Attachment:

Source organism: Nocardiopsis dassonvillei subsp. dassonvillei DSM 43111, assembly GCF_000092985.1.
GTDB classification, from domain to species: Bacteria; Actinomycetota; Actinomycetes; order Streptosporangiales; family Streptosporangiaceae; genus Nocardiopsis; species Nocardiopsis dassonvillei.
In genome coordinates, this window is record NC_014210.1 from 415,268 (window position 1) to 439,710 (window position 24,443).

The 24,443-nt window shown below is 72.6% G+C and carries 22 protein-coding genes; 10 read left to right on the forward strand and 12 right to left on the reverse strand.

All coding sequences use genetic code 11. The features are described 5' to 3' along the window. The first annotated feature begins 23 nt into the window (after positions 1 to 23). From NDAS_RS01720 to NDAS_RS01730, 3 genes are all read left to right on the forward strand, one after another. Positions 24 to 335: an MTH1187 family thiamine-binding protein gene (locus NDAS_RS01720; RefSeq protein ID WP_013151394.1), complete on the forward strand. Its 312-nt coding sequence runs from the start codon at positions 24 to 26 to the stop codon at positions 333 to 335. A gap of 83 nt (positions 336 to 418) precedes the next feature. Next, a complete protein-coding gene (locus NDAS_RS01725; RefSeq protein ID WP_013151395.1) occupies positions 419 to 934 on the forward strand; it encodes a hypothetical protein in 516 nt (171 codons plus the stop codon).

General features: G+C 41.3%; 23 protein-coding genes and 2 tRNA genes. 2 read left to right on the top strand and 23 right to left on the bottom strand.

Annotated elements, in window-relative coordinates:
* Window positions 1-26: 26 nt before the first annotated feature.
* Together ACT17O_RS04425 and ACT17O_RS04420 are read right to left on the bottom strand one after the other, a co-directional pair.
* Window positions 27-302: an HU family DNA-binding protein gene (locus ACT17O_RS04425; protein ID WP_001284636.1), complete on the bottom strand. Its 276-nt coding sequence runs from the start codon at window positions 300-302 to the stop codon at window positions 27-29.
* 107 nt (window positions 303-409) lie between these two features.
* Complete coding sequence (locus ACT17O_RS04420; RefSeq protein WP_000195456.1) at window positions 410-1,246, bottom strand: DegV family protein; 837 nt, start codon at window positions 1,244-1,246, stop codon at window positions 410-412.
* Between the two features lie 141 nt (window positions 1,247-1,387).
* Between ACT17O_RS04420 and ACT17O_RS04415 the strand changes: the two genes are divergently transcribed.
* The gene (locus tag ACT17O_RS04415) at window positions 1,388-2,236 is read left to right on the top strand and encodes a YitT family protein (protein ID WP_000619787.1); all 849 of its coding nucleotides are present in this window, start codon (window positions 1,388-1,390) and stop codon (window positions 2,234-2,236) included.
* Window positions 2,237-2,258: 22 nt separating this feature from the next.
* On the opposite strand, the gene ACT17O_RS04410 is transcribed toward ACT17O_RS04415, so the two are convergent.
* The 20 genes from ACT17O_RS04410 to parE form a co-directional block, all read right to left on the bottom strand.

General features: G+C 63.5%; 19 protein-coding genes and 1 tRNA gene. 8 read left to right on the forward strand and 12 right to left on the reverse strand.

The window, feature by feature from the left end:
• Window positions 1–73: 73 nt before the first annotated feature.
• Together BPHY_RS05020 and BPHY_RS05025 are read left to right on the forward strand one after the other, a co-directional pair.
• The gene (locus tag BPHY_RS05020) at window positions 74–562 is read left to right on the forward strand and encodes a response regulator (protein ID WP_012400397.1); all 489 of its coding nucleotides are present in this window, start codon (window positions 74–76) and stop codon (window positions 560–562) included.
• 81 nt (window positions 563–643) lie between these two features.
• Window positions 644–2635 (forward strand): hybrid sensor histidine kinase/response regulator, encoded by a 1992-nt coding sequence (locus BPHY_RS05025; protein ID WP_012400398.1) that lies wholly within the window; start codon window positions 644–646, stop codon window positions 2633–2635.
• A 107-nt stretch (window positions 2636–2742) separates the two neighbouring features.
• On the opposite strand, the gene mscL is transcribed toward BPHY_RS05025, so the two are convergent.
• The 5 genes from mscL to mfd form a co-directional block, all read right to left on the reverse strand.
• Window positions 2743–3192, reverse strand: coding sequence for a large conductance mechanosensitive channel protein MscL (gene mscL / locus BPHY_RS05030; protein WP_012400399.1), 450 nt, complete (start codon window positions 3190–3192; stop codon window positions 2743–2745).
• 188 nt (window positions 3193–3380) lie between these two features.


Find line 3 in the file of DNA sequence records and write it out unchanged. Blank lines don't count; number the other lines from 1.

In genome coordinates, this window is record NC_014210.1 from 415,268 (window position 1) to 439,710 (window position 24,443).